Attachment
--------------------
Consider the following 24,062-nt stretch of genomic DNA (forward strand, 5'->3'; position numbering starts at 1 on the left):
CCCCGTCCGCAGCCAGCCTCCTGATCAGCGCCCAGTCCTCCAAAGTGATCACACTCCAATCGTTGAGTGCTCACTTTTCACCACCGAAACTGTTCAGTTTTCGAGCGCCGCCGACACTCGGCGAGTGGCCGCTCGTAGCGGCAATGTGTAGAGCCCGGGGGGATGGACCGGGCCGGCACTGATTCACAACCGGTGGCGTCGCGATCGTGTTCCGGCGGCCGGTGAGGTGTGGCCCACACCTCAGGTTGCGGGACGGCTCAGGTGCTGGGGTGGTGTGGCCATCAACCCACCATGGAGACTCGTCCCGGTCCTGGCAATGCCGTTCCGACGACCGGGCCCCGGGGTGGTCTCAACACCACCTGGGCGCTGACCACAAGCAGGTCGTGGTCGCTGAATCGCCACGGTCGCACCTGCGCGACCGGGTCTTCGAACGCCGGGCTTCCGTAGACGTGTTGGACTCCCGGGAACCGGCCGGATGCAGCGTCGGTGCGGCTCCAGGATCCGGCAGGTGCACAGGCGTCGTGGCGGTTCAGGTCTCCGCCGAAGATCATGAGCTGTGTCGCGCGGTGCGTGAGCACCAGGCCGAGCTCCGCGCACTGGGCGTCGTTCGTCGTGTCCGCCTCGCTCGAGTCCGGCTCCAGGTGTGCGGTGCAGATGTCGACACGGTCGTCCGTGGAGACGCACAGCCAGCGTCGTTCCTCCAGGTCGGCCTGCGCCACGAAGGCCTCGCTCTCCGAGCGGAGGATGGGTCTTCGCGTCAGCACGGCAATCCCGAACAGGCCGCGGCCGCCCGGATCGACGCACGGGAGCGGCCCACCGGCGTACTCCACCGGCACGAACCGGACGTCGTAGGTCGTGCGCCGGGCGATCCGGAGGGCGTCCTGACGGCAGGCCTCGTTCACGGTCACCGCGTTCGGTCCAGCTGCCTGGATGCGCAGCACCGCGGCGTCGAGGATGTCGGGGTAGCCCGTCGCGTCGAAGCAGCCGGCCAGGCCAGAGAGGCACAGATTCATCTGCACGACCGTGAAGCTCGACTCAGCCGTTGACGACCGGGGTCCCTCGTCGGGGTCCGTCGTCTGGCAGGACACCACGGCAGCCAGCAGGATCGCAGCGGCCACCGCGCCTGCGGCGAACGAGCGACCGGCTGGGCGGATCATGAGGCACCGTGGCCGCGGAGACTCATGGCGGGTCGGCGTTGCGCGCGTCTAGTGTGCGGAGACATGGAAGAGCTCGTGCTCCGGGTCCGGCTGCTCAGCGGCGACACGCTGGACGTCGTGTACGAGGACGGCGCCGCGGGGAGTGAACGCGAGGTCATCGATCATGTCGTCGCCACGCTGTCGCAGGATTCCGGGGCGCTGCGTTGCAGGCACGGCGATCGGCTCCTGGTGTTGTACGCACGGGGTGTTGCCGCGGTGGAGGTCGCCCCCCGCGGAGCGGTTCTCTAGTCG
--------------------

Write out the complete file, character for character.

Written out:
Consider the following 24,062-nt stretch of genomic DNA (forward strand, 5'->3'; position numbering starts at 1 on the left):
CCCCGTCCGCAGCCAGCCTCCTGATCAGCGCCCAGTCCTCCAAAGTGATCACACTCCAATCGTTGAGTGCTCACTTTTCACCACCGAAACTGTTCAGTTTTCGAGCGCCGCCGACACTCGGCGAGTGGCCGCTCGTAGCGGCAATGTGTAGAGCCCGGGGGGATGGACCGGGCCGGCACTGATTCACAACCGGTGGCGTCGCGATCGTGTTCCGGCGGCCGGTGAGGTGTGGCCCACACCTCAGGTTGCGGGACGGCTCAGGTGCTGGGGTGGTGTGGCCATCAACCCACCATGGAGACTCGTCCCGGTCCTGGCAATGCCGTTCCGACGACCGGGCCCCGGGGTGGTCTCAACACCACCTGGGCGCTGACCACAAGCAGGTCGTGGTCGCTGAATCGCCACGGTCGCACCTGCGCGACCGGGTCTTCGAACGCCGGGCTTCCGTAGACGTGTTGGACTCCCGGGAACCGGCCGGATGCAGCGTCGGTGCGGCTCCAGGATCCGGCAGGTGCACAGGCGTCGTGGCGGTTCAGGTCTCCGCCGAAGATCATGAGCTGTGTCGCGCGGTGCGTGAGCACCAGGCCGAGCTCCGCGCACTGGGCGTCGTTCGTCGTGTCCGCCTCGCTCGAGTCCGGCTCCAGGTGTGCGGTGCAGATGTCGACACGGTCGTCCGTGGAGACGCACAGCCAGCGTCGTTCCTCCAGGTCGGCCTGCGCCACGAAGGCCTCGCTCTCCGAGCGGAGGATGGGTCTTCGCGTCAGCACGGCAATCCCGAACAGGCCGCGGCCGCCCGGATCGACGCACGGGAGCGGCCCACCGGCGTACTCCACCGGCACGAACCGGACGTCGTAGGTCGTGCGCCGGGCGATCCGGAGGGCGTCCTGACGGCAGGCCTCGTTCACGGTCACCGCGTTCGGTCCAGCTGCCTGGATGCGCAGCACCGCGGCGTCGAGGATGTCGGGGTAGCCCGTCGCGTCGAAGCAGCCGGCCAGGCCAGAGAGGCACAGATTCATCTGCACGACCGTGAAGCTCGACTCAGCCGTTGACGACCGGGGTCCCTCGTCGGGGTCCGTCGTCTGGCAGGACACCACGGCAGCCAGCAGGATCGCAGCGGCCACCGCGCCTGCGGCGAACGAGCGACCGGCTGGGCGGATCATGAGGCACCGTGGCCGCGGAGACTCATGGCGGGTCGGCGTTGCGCGCGTCTAGTGTGCGGAGACATGGAAGAGCTCGTGCTCCGGGTCCGGCTGCTCAGCGGCGACACGCTGGACGTCGTGTACGAGGACGGCGCCGCGGGGAGTGAACGCGAGGTCATCGATCATGTCGTCGCCACGCTGTCGCAGGATTCCGGGGCGCTGCGTTGCAGGCACGGCGATCGGCTCCTGGTGTTGTACGCACGGGGTGTTGCCGCGGTGGAGGTCGCCCCCCGCGGAGCGGTTCTCTAGTCG